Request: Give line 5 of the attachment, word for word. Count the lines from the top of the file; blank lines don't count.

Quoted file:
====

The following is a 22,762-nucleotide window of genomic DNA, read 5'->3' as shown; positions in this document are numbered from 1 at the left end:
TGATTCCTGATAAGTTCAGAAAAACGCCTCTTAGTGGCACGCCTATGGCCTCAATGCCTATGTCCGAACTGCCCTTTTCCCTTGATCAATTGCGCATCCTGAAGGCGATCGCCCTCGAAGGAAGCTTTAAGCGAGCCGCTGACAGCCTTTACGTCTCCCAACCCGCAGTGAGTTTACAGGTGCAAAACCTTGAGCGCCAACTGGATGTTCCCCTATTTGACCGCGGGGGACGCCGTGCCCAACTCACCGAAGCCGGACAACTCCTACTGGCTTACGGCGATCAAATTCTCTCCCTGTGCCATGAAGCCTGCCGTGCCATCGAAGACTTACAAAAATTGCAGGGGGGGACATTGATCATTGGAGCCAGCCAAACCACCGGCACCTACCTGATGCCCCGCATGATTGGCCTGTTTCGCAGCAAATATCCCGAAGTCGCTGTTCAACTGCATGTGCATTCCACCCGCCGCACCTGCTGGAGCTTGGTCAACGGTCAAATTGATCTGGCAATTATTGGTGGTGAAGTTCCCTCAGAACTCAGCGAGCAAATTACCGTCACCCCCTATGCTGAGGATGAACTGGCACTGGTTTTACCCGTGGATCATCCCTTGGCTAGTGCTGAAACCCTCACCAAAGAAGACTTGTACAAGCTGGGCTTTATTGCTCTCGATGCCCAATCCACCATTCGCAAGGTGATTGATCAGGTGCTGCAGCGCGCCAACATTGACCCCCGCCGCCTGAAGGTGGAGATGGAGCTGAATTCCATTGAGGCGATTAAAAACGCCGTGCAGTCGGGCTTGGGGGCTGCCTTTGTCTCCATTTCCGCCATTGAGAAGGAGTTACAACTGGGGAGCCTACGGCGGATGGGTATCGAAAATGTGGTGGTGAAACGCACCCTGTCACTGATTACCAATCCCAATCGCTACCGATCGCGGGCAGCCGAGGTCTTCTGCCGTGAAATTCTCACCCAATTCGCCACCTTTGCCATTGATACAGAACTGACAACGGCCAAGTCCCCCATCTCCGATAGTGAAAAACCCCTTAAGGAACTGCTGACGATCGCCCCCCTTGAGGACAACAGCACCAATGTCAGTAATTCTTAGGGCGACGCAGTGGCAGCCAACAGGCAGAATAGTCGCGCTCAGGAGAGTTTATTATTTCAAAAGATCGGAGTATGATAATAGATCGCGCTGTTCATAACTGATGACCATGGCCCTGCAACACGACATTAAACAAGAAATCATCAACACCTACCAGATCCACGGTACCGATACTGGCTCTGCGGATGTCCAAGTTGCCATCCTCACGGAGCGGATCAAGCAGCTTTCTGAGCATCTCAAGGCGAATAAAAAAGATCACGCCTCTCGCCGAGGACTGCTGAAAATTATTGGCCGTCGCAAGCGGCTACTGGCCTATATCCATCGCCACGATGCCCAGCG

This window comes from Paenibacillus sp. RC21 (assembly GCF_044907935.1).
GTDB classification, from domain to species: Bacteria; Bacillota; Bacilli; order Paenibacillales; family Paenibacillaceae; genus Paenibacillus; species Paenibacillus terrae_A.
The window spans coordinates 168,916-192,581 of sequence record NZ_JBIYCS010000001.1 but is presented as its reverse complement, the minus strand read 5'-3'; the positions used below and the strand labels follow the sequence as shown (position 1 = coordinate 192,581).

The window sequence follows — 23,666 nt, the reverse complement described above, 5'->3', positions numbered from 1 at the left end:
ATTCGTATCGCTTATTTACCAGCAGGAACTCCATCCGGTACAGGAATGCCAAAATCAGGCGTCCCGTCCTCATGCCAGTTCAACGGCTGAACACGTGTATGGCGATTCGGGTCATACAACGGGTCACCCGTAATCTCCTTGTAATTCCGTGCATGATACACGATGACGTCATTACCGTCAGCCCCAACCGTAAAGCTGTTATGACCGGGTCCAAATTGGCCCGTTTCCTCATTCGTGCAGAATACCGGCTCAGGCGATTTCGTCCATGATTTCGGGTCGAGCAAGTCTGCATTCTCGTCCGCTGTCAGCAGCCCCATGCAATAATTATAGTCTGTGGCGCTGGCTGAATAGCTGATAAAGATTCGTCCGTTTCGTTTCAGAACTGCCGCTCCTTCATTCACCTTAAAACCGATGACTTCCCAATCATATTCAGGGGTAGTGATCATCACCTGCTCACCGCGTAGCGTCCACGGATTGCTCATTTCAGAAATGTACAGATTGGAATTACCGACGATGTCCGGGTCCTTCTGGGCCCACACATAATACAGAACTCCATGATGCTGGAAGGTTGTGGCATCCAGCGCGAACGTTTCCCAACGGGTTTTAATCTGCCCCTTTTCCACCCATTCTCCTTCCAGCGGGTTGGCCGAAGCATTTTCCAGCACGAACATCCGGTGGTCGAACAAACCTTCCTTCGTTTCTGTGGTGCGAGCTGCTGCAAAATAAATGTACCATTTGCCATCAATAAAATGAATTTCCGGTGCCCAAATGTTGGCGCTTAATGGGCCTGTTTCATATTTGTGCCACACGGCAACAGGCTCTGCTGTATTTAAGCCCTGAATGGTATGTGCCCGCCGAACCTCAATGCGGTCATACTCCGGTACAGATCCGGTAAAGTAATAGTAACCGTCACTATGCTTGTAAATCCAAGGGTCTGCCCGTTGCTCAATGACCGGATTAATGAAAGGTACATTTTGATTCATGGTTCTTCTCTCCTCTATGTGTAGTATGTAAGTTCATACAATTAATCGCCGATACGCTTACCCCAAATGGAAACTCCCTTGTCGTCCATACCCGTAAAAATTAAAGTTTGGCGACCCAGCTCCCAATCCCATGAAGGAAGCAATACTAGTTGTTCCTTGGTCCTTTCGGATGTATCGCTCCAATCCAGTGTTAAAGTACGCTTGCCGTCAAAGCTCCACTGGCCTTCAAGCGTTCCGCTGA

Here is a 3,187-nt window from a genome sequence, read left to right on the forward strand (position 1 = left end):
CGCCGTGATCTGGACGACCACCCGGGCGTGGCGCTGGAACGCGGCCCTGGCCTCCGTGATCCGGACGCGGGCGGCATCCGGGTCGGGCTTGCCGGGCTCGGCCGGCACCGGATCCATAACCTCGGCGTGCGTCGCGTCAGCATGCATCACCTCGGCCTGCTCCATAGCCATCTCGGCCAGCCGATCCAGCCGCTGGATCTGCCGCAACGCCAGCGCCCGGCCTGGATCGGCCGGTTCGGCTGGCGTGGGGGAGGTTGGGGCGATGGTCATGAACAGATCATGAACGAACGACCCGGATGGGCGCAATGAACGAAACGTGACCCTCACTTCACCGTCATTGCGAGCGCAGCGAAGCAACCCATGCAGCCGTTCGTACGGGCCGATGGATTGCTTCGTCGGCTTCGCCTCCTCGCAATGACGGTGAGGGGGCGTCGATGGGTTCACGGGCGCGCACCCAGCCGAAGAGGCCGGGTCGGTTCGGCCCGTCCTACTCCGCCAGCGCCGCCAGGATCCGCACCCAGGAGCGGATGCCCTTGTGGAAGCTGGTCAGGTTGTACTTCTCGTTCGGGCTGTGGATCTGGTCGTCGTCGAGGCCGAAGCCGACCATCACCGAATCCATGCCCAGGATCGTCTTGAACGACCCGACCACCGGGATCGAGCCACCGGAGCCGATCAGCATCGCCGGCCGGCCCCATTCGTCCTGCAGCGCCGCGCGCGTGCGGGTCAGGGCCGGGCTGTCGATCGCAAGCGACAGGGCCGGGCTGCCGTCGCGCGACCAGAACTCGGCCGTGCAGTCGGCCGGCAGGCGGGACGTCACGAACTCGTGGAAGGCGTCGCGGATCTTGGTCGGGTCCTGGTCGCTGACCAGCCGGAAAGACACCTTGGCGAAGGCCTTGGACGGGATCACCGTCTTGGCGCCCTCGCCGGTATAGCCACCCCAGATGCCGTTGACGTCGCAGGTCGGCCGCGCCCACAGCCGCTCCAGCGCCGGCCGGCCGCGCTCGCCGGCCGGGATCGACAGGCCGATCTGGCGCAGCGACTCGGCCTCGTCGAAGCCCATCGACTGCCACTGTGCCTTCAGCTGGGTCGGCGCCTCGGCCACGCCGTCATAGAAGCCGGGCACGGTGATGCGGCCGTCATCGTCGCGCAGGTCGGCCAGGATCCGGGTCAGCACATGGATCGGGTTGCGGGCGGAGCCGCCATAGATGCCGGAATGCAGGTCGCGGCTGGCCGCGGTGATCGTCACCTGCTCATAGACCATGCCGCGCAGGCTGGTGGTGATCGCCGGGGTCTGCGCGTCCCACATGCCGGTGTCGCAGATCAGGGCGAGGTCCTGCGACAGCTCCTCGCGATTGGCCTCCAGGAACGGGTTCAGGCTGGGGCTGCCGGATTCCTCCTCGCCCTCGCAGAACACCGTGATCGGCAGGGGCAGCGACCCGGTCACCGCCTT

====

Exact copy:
The window spans coordinates 168,916-192,581 of sequence record NZ_JBIYCS010000001.1 but is presented as its reverse complement, the minus strand read 5'-3'; the positions used below and the strand labels follow the sequence as shown (position 1 = coordinate 192,581).